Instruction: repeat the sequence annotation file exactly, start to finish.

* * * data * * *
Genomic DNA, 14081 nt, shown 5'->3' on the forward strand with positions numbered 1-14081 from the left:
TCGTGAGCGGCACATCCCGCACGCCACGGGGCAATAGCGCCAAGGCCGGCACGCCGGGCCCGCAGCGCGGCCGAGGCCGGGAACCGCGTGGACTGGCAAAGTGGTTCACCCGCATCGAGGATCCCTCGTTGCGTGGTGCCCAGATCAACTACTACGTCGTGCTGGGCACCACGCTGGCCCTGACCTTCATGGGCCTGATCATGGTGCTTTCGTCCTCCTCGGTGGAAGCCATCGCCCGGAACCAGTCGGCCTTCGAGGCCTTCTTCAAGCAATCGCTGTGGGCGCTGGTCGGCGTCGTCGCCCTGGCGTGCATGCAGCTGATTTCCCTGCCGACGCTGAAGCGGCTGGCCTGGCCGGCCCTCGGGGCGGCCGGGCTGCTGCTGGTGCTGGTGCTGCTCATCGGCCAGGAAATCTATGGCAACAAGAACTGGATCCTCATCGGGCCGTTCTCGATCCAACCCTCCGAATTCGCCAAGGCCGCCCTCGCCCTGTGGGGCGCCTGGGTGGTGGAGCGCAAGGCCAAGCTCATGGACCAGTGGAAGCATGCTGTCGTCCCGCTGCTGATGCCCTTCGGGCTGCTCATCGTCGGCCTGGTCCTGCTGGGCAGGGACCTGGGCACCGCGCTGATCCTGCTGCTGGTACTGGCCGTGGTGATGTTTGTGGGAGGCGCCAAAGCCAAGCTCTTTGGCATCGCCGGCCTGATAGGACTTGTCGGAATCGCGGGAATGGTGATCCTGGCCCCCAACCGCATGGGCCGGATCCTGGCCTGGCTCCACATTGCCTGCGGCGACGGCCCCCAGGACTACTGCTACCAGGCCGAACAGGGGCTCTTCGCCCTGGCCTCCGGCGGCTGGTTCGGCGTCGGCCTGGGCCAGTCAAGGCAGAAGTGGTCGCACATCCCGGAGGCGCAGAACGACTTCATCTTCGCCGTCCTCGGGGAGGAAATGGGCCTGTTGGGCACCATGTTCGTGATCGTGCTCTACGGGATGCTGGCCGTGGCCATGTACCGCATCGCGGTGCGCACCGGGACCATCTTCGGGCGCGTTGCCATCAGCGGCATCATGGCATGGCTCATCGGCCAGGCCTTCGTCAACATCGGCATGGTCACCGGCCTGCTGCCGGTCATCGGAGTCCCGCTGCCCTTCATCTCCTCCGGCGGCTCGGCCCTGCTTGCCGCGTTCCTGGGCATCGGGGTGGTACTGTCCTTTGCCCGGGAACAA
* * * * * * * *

Genomic DNA, 14081 nt, shown 5'->3' on the forward strand with positions numbered 1-14081 from the left:
TCGTGAGCGGCACATCCCGCACGCCACGGGGCAATAGCGCCAAGGCCGGCACGCCGGGCCCGCAGCGCGGCCGAGGCCGGGAACCGCGTGGACTGGCAAAGTGGTTCACCCGCATCGAGGATCCCTCGTTGCGTGGTGCCCAGATCAACTACTACGTCGTGCTGGGCACCACGCTGGCCCTGACCTTCATGGGCCTGATCATGGTGCTTTCGTCCTCCTCGGTGGAAGCCATCGCCCGGAACCAGTCGGCCTTCGAGGCCTTCTTCAAGCAATCGCTGTGGGCGCTGGTCGGCGTCGTCGCCCTGGCGTGCATGCAGCTGATTTCCCTGCCGACGCTGAAGCGGCTGGCCTGGCCGGCCCTCGGGGCGGCCGGGCTGCTGCTGGTGCTGGTGCTGCTCATCGGCCAGGAAATCTATGGCAACAAGAACTGGATCCTCATCGGGCCGTTCTCGATCCAACCCTCCGAATTCGCCAAGGCCGCCCTCGCCCTGTGGGGCGCCTGGGTGGTGGAGCGCAAGGCCAAGCTCATGGACCAGTGGAAGCATGCTGTCGTCCCGCTGCTGATGCCCTTCGGGCTGCTCATCGTCGGCCTGGTCCTGCTGGGCAGGGACCTGGGCACCGCGCTGATCCTGCTGCTGGTACTGGCCGTGGTGATGTTTGTGGGAGGCGCCAAAGCCAAGCTCTTTGGCATCGCCGGCCTGATAGGACTTGTCGGAATCGCGGGAATGGTGATCCTGGCCCCCAACCGCATGGGCCGGATCCTGGCCTGGCTCCACATTGCCTGCGGCGACGGCCCCCAGGACTACTGCTACCAGGCCGAACAGGGGCTCTTCGCCCTGGCCTCCGGCGGCTGGTTCGGCGTCGGCCTGGGCCAGTCAAGGCAGAAGTGGTCGCACATCCCGGAGGCGCAGAACGACTTCATCTTCGCCGTCCTCGGGGAGGAAATGGGCCTGTTGGGCACCATGTTCGTGATCGTGCTCTACGGGATGCTGGCCGTGGCCATGTACCGCATCGCGGTGCGCACCGGGACCATCTTCGGGCGCGTTGCCATCAGCGGCATCATGGCATGGCTCATCGGCCAGGCCTTCGTCAACATCGGCATGGTCACCGGCCTGCTGCCGGTCATCGGAGTCCCGCTGCCCTTCATCTCCTCCGGCGGCTCGGCCCTGCTTGCCGCGTTCCTGGGCATCGGGGTGGTACTGTCCTTTGCCCGGGAACAA